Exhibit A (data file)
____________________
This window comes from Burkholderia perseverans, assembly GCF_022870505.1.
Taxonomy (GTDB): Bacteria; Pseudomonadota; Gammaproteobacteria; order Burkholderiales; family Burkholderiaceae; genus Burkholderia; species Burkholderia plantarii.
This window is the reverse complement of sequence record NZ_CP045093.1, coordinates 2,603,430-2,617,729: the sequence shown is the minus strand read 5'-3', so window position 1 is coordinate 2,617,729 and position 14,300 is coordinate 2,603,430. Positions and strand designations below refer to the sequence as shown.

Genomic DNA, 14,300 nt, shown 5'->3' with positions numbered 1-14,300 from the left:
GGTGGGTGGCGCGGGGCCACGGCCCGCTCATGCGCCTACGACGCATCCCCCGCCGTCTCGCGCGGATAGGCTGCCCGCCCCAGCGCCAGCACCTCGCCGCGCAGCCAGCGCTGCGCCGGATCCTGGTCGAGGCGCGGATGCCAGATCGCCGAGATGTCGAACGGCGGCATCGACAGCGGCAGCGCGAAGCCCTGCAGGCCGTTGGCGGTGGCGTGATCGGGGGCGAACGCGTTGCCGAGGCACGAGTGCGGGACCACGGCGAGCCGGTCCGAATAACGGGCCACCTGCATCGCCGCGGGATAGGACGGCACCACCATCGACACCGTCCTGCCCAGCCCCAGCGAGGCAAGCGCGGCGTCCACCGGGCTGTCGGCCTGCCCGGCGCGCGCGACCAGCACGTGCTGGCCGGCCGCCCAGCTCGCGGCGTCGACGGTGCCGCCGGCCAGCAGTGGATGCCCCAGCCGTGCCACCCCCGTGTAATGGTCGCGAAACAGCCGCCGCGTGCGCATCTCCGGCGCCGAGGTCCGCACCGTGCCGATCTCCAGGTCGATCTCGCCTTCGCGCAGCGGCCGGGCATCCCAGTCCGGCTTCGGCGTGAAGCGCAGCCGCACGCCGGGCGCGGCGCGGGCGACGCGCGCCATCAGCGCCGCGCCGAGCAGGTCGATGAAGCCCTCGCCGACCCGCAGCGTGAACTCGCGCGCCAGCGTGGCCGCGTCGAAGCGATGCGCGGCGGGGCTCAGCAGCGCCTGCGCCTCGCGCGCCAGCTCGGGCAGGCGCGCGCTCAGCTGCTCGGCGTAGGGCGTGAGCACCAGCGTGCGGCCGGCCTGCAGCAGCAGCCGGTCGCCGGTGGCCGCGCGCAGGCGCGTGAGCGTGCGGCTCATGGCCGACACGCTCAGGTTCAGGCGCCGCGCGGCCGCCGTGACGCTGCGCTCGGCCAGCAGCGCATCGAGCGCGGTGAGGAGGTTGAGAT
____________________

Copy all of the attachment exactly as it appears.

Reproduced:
This window comes from Burkholderia perseverans, assembly GCF_022870505.1.
Taxonomy (GTDB): Bacteria; Pseudomonadota; Gammaproteobacteria; order Burkholderiales; family Burkholderiaceae; genus Burkholderia; species Burkholderia plantarii.
This window is the reverse complement of sequence record NZ_CP045093.1, coordinates 2,603,430-2,617,729: the sequence shown is the minus strand read 5'-3', so window position 1 is coordinate 2,617,729 and position 14,300 is coordinate 2,603,430. Positions and strand designations below refer to the sequence as shown.

Genomic DNA, 14,300 nt, shown 5'->3' with positions numbered 1-14,300 from the left:
GGTGGGTGGCGCGGGGCCACGGCCCGCTCATGCGCCTACGACGCATCCCCCGCCGTCTCGCGCGGATAGGCTGCCCGCCCCAGCGCCAGCACCTCGCCGCGCAGCCAGCGCTGCGCCGGATCCTGGTCGAGGCGCGGATGCCAGATCGCCGAGATGTCGAACGGCGGCATCGACAGCGGCAGCGCGAAGCCCTGCAGGCCGTTGGCGGTGGCGTGATCGGGGGCGAACGCGTTGCCGAGGCACGAGTGCGGGACCACGGCGAGCCGGTCCGAATAACGGGCCACCTGCATCGCCGCGGGATAGGACGGCACCACCATCGACACCGTCCTGCCCAGCCCCAGCGAGGCAAGCGCGGCGTCCACCGGGCTGTCGGCCTGCCCGGCGCGCGCGACCAGCACGTGCTGGCCGGCCGCCCAGCTCGCGGCGTCGACGGTGCCGCCGGCCAGCAGTGGATGCCCCAGCCGTGCCACCCCCGTGTAATGGTCGCGAAACAGCCGCCGCGTGCGCATCTCCGGCGCCGAGGTCCGCACCGTGCCGATCTCCAGGTCGATCTCGCCTTCGCGCAGCGGCCGGGCATCCCAGTCCGGCTTCGGCGTGAAGCGCAGCCGCACGCCGGGCGCGGCGCGGGCGACGCGCGCCATCAGCGCCGCGCCGAGCAGGTCGATGAAGCCCTCGCCGACCCGCAGCGTGAACTCGCGCGCCAGCGTGGCCGCGTCGAAGCGATGCGCGGCGGGGCTCAGCAGCGCCTGCGCCTCGCGCGCCAGCTCGGGCAGGCGCGCGCTCAGCTGCTCGGCGTAGGGCGTGAGCACCAGCGTGCGGCCGGCCTGCAGCAGCAGCCGGTCGCCGGTGGCCGCGCGCAGGCGCGTGAGCGTGCGGCTCATGGCCGACACGCTCAGGTTCAGGCGCCGCGCGGCCGCCGTGACGCTGCGCTCGGCCAGCAGCGCATCGAGCGCGGTGAGGAGGTTGAGAT